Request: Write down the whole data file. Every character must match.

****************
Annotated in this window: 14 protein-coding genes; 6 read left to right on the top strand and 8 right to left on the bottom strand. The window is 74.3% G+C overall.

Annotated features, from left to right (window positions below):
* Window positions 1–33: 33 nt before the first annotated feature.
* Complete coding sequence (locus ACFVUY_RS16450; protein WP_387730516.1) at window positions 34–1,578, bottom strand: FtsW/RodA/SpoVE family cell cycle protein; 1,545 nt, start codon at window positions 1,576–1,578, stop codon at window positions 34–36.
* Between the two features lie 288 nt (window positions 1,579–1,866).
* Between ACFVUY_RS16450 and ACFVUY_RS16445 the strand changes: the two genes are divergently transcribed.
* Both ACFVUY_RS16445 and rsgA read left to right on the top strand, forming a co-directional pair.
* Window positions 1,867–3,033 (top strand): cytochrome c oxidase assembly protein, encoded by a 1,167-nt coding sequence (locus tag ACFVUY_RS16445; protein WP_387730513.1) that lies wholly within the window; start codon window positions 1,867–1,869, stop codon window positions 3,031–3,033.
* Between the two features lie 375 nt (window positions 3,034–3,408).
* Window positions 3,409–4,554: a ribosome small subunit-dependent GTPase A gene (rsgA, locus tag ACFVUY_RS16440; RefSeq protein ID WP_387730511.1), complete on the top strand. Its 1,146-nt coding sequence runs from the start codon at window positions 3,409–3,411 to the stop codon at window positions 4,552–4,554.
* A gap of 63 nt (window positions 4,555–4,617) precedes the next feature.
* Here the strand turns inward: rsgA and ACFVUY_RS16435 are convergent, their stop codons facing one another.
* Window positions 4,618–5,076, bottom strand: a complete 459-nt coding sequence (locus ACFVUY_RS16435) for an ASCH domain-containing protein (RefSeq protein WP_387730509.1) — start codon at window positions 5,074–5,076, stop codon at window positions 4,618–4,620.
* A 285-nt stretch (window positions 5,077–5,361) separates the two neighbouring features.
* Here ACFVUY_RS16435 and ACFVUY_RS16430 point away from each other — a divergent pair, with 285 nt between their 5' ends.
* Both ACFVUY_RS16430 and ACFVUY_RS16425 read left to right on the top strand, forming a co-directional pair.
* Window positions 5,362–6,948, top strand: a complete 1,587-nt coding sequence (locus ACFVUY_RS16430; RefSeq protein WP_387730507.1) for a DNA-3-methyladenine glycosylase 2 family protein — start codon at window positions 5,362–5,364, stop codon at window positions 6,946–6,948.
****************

Annotated in this window: 14 protein-coding genes; 6 read left to right on the top strand and 8 right to left on the bottom strand. The window is 74.3% G+C overall.

Annotated features, from left to right (window positions below):
* Window positions 1–33: 33 nt before the first annotated feature.
* Complete coding sequence (locus ACFVUY_RS16450; protein WP_387730516.1) at window positions 34–1,578, bottom strand: FtsW/RodA/SpoVE family cell cycle protein; 1,545 nt, start codon at window positions 1,576–1,578, stop codon at window positions 34–36.
* Between the two features lie 288 nt (window positions 1,579–1,866).
* Between ACFVUY_RS16450 and ACFVUY_RS16445 the strand changes: the two genes are divergently transcribed.
* Both ACFVUY_RS16445 and rsgA read left to right on the top strand, forming a co-directional pair.
* Window positions 1,867–3,033 (top strand): cytochrome c oxidase assembly protein, encoded by a 1,167-nt coding sequence (locus tag ACFVUY_RS16445; protein WP_387730513.1) that lies wholly within the window; start codon window positions 1,867–1,869, stop codon window positions 3,031–3,033.
* Between the two features lie 375 nt (window positions 3,034–3,408).
* Window positions 3,409–4,554: a ribosome small subunit-dependent GTPase A gene (rsgA, locus tag ACFVUY_RS16440; RefSeq protein ID WP_387730511.1), complete on the top strand. Its 1,146-nt coding sequence runs from the start codon at window positions 3,409–3,411 to the stop codon at window positions 4,552–4,554.
* A gap of 63 nt (window positions 4,555–4,617) precedes the next feature.
* Here the strand turns inward: rsgA and ACFVUY_RS16435 are convergent, their stop codons facing one another.
* Window positions 4,618–5,076, bottom strand: a complete 459-nt coding sequence (locus ACFVUY_RS16435) for an ASCH domain-containing protein (RefSeq protein WP_387730509.1) — start codon at window positions 5,074–5,076, stop codon at window positions 4,618–4,620.
* A 285-nt stretch (window positions 5,077–5,361) separates the two neighbouring features.
* Here ACFVUY_RS16435 and ACFVUY_RS16430 point away from each other — a divergent pair, with 285 nt between their 5' ends.
* Both ACFVUY_RS16430 and ACFVUY_RS16425 read left to right on the top strand, forming a co-directional pair.
* Window positions 5,362–6,948, top strand: a complete 1,587-nt coding sequence (locus ACFVUY_RS16430; RefSeq protein WP_387730507.1) for a DNA-3-methyladenine glycosylase 2 family protein — start codon at window positions 5,362–5,364, stop codon at window positions 6,946–6,948.